Past vs. Future

Toyota Shows How Much Things Have Changed

All-new Land Cruiser is the old-school SUV many people claim to want back. After all those years, though, is that still true?

Generational conflicts have always been common in the automotive world. Young drivers usually seek sporty and stylish cars while older ones prefer larger, more opulent models. Those differences have also led to the creation of opinion-based sayings like “cars look all the same nowadays” and comebacks such as “OK, boomer.”

The thing is, while the industry initially tries to cater to everyone, focusing on one or a few trends is always more convenient: fewer variations, more options to cut costs, less development work… As a result, as soon as it finds a stronger market preference among its public, it will gradually steer it to car models that fit the same preference.

In other words, the recent rise of crossover cars has not occurred only because of buyers: automakers have encouraged its growth by offering an increased number of models every year. After years working on that side of the market tendencies, Toyota seems to have decided to put all that topic in perspective with its latest automotive release.

New cruiser, old land

This model is a precise example of evolutionary design. The Land Cruiser was born for military use, then went to civils as a rugged SUV. Toyota gave it many improvements in comfort and safety over the years, of course, but never to the point of altering its character because it has developed many other models for all those other purposes.

As a result, the model preserved comfortable driving, off-road capability, and no-frills character as priorities. Affordable pricing, city-appropriate size, fuel efficiency, luxury trim and breath-taking design can be found on the Toyota Corolla Cross, C-HR and RAV4, and on the Lexus RX and NX to name a few of the same automotive group.

With all those crossovers (and others) in line following the current trend, the release of an all-new Land Cruiser with the same original principles works like a time machine: comparing it with its siblings shows us how much this market segment has changed whether due to customer preference or to the pressure exerted by the global industry.

What causes such contrast?

First, the boxy design. Upright pillars, tall windows, squared fenders… not to mention the horizontal hood with bulges that make the front end twice as tall as the wheels — the windows use a lower base line to obtain a reasonable area. This SUV is clearly not concerned with minimizing aerodynamic drag or being easy to steer at a parking lot.

Second, the no-frills décor. Chrome accents were kept to a minimum, lights on both ends feature low profile and elevated position for extra protection in off-road driving and, while the cabin uses a large touchscreen for many functions, it has not totally surrendered to it: several others still rely on physical buttons for ease of reach and operation.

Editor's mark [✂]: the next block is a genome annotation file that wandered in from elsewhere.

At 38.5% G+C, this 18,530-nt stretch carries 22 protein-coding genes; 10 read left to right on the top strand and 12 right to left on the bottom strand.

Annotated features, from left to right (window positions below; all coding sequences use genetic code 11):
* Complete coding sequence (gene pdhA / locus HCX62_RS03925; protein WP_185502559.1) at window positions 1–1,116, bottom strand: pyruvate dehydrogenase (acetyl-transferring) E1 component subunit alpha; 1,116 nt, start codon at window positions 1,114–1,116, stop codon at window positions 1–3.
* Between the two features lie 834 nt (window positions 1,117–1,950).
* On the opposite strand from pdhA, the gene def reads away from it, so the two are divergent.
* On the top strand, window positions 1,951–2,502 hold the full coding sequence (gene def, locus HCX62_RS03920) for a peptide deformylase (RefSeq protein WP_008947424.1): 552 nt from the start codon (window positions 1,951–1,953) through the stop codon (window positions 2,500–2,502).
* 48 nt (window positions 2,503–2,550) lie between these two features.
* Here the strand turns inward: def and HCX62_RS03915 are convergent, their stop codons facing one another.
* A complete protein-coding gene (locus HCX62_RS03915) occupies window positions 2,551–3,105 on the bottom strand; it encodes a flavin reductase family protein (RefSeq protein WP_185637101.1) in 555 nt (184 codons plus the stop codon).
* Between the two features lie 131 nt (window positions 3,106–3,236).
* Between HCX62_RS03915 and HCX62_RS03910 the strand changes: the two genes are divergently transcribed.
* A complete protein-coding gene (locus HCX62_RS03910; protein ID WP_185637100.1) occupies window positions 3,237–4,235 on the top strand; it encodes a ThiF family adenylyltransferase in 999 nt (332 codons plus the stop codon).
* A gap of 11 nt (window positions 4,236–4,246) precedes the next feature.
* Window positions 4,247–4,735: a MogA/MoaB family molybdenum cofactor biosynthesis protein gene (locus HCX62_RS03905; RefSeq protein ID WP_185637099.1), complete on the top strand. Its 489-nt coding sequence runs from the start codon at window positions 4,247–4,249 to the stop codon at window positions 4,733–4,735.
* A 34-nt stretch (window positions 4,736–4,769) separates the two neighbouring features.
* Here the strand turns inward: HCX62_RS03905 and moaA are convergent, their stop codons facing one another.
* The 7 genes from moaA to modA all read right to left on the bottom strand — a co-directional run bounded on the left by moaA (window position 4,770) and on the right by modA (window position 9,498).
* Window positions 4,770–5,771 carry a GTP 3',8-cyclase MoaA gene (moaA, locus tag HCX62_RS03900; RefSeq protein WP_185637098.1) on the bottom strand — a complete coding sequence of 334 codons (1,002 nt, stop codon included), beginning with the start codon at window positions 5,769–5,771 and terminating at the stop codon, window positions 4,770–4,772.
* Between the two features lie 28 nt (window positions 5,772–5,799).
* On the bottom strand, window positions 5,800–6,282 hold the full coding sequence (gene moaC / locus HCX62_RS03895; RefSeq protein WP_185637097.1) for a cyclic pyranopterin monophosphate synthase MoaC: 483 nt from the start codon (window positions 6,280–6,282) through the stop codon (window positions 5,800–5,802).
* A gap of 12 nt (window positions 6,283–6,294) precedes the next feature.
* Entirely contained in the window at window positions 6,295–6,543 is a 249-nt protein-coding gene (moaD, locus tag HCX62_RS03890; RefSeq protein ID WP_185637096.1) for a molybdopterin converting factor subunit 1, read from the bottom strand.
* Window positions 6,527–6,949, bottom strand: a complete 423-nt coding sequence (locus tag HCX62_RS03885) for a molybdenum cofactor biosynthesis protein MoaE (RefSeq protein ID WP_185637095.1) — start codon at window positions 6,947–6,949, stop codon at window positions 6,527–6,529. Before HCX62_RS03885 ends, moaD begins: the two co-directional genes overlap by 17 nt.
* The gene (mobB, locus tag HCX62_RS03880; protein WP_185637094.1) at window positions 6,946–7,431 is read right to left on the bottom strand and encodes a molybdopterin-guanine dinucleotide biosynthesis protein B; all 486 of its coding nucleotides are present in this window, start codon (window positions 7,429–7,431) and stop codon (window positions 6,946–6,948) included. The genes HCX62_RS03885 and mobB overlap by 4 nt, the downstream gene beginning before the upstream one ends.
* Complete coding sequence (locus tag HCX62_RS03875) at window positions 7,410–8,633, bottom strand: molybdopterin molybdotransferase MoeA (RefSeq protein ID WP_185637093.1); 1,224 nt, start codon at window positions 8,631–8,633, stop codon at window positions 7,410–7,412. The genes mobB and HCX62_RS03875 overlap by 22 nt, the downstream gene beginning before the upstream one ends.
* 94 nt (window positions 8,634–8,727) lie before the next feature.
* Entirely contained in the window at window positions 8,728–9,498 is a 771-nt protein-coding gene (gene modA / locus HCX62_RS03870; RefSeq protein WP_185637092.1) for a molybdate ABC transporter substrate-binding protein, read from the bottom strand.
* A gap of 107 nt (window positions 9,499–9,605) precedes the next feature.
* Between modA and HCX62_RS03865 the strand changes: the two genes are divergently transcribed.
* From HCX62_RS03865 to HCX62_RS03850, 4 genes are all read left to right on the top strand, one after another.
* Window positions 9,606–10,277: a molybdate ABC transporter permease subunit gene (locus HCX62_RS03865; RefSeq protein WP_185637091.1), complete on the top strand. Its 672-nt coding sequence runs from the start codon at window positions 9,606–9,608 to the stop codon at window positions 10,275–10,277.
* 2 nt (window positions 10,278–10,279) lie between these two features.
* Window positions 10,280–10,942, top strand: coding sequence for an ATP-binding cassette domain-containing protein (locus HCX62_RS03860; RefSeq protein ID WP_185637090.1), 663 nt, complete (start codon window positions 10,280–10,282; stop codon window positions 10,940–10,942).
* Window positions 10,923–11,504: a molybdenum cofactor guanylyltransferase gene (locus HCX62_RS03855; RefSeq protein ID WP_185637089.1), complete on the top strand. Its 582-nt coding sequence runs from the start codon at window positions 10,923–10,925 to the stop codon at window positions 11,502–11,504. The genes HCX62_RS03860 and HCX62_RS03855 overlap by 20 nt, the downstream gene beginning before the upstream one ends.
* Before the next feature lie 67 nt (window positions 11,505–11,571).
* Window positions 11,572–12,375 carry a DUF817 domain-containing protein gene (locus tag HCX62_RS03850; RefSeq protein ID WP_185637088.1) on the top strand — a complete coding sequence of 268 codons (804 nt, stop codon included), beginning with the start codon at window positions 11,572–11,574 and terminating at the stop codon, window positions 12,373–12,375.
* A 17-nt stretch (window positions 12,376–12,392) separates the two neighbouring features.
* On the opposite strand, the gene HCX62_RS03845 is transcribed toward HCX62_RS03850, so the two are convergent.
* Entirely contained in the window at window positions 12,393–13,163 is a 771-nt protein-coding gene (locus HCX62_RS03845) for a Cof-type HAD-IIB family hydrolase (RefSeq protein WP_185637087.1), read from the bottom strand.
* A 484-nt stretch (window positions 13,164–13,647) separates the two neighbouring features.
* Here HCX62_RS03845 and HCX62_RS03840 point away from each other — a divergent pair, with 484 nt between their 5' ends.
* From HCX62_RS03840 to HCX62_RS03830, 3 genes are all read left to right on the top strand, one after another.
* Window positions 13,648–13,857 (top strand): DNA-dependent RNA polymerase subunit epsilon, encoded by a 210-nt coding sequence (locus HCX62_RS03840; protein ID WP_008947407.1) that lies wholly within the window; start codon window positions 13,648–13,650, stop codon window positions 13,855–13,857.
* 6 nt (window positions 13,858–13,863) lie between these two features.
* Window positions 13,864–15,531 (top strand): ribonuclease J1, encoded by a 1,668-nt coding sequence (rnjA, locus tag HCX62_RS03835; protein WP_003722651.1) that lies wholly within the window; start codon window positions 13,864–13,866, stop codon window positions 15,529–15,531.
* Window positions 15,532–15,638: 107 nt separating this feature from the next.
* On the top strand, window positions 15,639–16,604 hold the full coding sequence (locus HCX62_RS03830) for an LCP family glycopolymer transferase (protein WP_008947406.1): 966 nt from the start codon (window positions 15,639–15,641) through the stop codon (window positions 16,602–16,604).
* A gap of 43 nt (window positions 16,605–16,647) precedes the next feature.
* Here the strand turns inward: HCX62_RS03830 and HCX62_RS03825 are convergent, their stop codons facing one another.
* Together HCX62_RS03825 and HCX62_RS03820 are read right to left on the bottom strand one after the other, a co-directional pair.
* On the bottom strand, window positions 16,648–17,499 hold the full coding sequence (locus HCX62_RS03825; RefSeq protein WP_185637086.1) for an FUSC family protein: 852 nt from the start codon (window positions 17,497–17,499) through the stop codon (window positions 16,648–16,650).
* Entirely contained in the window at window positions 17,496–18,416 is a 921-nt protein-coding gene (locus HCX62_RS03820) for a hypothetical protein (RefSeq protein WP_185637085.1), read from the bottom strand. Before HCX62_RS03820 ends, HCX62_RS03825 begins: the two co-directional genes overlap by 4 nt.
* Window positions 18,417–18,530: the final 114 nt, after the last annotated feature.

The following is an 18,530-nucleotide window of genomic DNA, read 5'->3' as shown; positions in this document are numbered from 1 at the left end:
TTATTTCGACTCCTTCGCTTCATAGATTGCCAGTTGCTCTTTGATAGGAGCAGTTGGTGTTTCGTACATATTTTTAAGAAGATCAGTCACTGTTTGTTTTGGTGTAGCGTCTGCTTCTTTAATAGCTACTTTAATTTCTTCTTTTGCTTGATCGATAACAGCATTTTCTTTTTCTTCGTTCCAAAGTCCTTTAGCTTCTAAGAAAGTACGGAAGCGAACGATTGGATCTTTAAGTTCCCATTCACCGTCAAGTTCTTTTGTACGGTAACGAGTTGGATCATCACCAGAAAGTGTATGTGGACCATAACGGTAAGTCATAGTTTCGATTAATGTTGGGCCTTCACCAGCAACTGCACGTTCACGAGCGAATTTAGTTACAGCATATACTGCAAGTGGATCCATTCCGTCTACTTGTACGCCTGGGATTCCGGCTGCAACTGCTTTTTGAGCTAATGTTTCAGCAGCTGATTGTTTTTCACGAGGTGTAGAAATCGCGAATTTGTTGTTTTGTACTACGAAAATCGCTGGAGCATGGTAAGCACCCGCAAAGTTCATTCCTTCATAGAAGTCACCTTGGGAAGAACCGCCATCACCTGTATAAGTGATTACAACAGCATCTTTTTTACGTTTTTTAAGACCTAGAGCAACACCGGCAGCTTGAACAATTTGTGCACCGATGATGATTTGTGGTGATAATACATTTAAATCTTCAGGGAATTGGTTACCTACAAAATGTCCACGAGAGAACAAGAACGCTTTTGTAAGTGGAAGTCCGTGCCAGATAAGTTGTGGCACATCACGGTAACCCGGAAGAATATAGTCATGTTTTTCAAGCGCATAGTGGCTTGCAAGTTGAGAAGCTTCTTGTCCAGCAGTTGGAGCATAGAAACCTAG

Third, but not less important, the Land Cruiser’s mechanics. It preserves body-on-frame structure because that protects its essence, according to Toyota, and offers two V6 engines, one powered by gasoline and the other by diesel. They use twin-turbo and several technologies in favor of efficiency but still manage to escape from electrification.

Bit of a 1990s flair, huh?

That’s the thing: the Land Cruiser is not incompetent or flawed, but simply no longer appropriate to most modern buyers. People are moving to big cities and often to live in apartments, emission regulations are getting harder to comply with, families are becoming smaller… the target audience for such a vehicle is getting smaller by the year.

Things are particularly difficult for this SUV because of its non-luxury nature: North America, a traditional fan of large cars with some off-road character, is expected to get a Lexus badge-engineered variation to replace the current LX because this is what effectively sells there. Consumers still associate demand for size and luxury a bit much.

In practice, the Land Cruiser as we see here will probably have decent market performance only in few countries and among die-hard enthusiasts who have also owned its previous generations. It is the type of car an automaker creates and updates to help build a specific image rather than to effectively sell many units around the world.

Toyota is celebrating the Land Cruiser’s seventieth anniversary by giving it an all-new generation which managed to stay true to its origins despite so many changes experienced by people, industry, and the market over all those years. Do you think there is still room for it or should Toyota focus on newer models? Share your opinions below!

Writer and future engineer striving to work with car design. If you like cars but not the stereotypes that surround them, give my articles a try.